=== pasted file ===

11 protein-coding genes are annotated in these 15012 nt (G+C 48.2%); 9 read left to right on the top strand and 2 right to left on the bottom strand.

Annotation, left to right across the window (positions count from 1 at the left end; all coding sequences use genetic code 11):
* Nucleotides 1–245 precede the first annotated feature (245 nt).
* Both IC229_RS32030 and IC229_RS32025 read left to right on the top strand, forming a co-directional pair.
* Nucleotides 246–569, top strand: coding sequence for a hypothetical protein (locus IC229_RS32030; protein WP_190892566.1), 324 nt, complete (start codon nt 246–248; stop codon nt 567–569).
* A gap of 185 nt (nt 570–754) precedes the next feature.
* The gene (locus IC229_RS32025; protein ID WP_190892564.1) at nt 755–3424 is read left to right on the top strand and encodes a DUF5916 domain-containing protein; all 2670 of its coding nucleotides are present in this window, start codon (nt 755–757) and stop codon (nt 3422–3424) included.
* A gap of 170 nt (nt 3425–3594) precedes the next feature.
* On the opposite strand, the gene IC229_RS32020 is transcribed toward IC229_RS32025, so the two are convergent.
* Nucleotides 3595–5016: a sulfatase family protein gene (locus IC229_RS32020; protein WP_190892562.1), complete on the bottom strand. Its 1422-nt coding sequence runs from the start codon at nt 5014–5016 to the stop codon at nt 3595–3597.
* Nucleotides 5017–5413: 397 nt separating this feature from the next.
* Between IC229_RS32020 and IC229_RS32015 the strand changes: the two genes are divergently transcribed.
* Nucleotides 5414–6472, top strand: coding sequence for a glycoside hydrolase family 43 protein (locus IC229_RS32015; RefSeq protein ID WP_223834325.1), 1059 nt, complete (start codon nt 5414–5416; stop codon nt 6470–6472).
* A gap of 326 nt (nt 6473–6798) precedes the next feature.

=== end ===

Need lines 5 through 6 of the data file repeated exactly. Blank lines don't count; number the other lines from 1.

* Nucleotides 246–569, top strand: coding sequence for a hypothetical protein (locus IC229_RS32030; protein WP_190892566.1), 324 nt, complete (start codon nt 246–248; stop codon nt 567–569).
* A gap of 185 nt (nt 570–754) precedes the next feature.